How will climate change impact your investments?

Climate change is no longer something to think about for the future, it is something for investors to consider right now. 

Last week a panel of specialists gathered at Schroders to discuss why climate change is an increasingly important topic for investors. The panel consisted of:

  • Andy Howard, Head of Sustainable Research, Schroders
  • Jillian Reid, Principal, Responsible Investment, Mercer
  • Thomas Fabricius, Senior ESG and Equity Analyst, Danske Bank
  • Simon Webber, Fund Manager, Schroders

Please find a recording of the panel discussion on schroders.com.

A future issue has become a “now” issue

Andy Howard, Head of Sustainable Research, Schroders:

“Climate change is not a new issue; the science behind it and solutions to it really haven't changed that much over the last 10 years. But what's changing now is that we're beginning to see some of those points start to shift from being potential future questions to things that are really beginning to change.

“Whether it’s the regulation we’ve seen on diesel cars or on carbon pricing, or the dramatically-improved economics of clean energy, we're at a very interesting point for climate change and it’s clear it will be a critical issue going forward.”

Has a 4°C rise in temperature been avoided? 

Jillian Reid, Principal, Responsible Investment, Mercer:

“We’ve come a long way since we at Mercer published our report “Investing in a time of climate change” in June 2015.

“We're now in a post-Paris Agreement environment, and it’s now looking very possible that a rise of 4 degrees Celsius will be avoided. We’re more likely to be able to stay below a 3 degree rise. In our original study we debated whether a 2 degree scenario should even be included, whereas now there is optimism that it’s possible.

“The conversation has certainly shifted. I almost never have to have that conversation about whether you believe in climate change anymore, but I think there is still an underestimation of the physical risks.”

Andy Howard, Head of Sustainable Research, Schroders:

“When you look at all the different things going on – whether that’s clean energy investment, oil and gas production, politicians’ statements, or the price of carbon – they can all paint very different pictures. So we’ve built the Schroders Climate Progress Dashboard, to try to make sense of this very complex situation.”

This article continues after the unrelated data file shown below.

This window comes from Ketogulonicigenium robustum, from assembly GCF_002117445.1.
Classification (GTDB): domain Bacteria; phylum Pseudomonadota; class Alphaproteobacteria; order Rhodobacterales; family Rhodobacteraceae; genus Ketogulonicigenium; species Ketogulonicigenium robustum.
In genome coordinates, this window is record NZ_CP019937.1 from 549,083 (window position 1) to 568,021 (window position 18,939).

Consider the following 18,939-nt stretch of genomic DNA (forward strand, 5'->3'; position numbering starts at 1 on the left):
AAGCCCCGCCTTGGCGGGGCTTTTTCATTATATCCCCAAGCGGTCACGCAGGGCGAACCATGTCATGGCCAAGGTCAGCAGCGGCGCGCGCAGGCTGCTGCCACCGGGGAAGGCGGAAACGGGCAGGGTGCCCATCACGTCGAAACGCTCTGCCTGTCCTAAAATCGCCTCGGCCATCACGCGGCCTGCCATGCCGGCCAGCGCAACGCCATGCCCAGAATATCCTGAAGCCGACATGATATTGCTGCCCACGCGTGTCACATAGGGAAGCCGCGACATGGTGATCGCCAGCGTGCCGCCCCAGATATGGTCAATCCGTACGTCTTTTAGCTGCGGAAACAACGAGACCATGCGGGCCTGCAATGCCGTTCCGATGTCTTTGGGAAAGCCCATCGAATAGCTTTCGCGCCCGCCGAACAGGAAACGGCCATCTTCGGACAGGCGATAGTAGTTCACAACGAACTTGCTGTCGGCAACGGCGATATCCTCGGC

“By putting all of these factors together in one place we get a sense of the way the world is heading. It's currently not a particularly optimistic picture. The outlook is still closer to a rise of four degrees than two degrees, but it is starting to move down towards the two-degree mark.

“So, we think our dashboard is telling us there is still a long way to go. We're moving in the right direction incrementally. But there is a big gap between the level of change and disruption that we're seeing at the moment, and the level that we will need to re-engineer the global economy effectively from fossil fuels, which currently provide 80% of our power, to a more renewable and sustainable form of economic growth.”

What does all this mean for active fund managers?

Simon Webber, Fund Manager, Schroders:

“As an active investor, this whole issue and area is incredibly interesting and powerful, because the markets are very good at assimilating short-term information and very bad at long timeframes and discontinuities.

“If we’re going to get to the middle of this century with a 70% to 90% cut in greenhouse gas emissions, it is a complete transformation in the architecture of our energy industry, as well as automotive transportation, agriculture, heavy industry and chemicals and numerous other sectors.

“As investors we need to be thinking through how these industries may change in structure: which companies are positioned for that, which are not.

"Some companies will just focus on maximising their short-term profits. They won’t think about investing for five to ten years down the line, whether that’s so they have a license to operate, or whether it’s for technology that their customers are going to want. These short-sighted companies will see their business start to shrink.

“For active managers, there is a wealth of opportunity for us from being part of that solution. In my experience, having run a climate change-focused strategy for 10 years now, I am constantly amazed at how markets, investors, analysts, and company management teams struggle with the scope of the change that is likely coming. Therefore, there is a big role for investors and active managers to support those companies that can help us move in the right direction.”


This article has first been published on schroders.com.